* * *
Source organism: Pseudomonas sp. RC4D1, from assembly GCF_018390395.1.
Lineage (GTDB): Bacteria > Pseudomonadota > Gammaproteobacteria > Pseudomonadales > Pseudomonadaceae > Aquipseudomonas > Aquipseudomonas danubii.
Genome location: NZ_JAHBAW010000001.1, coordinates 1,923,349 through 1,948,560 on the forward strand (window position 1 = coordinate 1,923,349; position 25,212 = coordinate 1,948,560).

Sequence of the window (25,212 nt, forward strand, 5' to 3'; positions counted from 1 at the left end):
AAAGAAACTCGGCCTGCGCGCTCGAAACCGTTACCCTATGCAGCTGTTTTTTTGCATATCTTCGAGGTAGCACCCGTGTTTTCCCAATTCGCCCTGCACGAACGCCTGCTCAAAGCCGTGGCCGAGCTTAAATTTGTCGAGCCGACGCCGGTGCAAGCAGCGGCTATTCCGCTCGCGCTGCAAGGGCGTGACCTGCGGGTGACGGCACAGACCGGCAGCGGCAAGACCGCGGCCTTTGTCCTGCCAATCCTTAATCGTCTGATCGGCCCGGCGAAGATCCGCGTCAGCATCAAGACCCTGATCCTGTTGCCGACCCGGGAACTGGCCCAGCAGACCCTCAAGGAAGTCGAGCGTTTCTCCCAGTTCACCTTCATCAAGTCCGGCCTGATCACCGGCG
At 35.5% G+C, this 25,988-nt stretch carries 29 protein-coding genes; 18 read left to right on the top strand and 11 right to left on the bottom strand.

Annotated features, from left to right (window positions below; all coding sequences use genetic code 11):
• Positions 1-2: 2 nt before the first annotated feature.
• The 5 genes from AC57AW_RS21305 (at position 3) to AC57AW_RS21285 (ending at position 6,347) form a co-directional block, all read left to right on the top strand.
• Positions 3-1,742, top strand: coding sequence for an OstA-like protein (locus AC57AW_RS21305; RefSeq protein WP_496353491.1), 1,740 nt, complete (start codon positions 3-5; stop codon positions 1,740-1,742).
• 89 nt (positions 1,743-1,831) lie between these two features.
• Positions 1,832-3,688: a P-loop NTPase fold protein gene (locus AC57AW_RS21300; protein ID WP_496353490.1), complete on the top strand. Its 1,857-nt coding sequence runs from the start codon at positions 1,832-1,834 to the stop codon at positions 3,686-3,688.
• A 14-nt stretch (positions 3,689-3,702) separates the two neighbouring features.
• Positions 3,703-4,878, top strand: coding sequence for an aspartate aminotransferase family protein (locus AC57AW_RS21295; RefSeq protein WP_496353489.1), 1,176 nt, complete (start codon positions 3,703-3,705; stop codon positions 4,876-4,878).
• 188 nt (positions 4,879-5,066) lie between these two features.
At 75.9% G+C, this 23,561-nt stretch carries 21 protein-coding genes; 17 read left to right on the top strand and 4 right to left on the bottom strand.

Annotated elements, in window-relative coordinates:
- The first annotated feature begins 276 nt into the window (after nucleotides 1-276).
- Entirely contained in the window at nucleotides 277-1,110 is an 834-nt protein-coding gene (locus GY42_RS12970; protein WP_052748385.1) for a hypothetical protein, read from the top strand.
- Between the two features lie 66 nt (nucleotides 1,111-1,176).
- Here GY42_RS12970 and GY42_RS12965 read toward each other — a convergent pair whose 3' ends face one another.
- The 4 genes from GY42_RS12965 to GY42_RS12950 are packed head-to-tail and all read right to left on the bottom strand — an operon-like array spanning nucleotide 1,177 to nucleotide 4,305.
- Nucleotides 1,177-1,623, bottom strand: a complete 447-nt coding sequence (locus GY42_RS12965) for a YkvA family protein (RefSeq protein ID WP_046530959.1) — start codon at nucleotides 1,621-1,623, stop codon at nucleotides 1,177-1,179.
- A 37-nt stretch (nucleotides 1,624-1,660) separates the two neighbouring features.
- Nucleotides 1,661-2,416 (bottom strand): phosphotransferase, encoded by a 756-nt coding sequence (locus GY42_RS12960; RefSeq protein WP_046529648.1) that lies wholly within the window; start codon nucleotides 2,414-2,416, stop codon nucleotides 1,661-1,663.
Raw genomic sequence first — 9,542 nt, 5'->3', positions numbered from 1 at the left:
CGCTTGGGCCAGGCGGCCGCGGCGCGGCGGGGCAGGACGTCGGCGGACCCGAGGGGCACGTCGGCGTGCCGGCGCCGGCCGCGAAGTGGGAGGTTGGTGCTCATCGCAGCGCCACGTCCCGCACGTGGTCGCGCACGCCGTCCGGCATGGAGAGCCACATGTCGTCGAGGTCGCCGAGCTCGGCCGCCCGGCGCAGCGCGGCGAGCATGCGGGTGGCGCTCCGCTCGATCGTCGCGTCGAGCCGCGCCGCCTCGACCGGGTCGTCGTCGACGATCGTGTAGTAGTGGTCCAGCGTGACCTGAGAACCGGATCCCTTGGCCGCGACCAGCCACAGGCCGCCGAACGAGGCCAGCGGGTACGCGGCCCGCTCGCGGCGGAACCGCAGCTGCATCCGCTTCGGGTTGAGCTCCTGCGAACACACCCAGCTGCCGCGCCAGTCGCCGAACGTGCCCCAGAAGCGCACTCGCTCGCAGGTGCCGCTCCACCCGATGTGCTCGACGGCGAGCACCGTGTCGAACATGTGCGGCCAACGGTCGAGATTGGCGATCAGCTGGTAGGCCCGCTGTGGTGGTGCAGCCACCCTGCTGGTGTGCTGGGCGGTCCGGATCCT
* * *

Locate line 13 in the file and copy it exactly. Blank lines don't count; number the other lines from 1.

• A 14-nt stretch (positions 3,689-3,702) separates the two neighbouring features.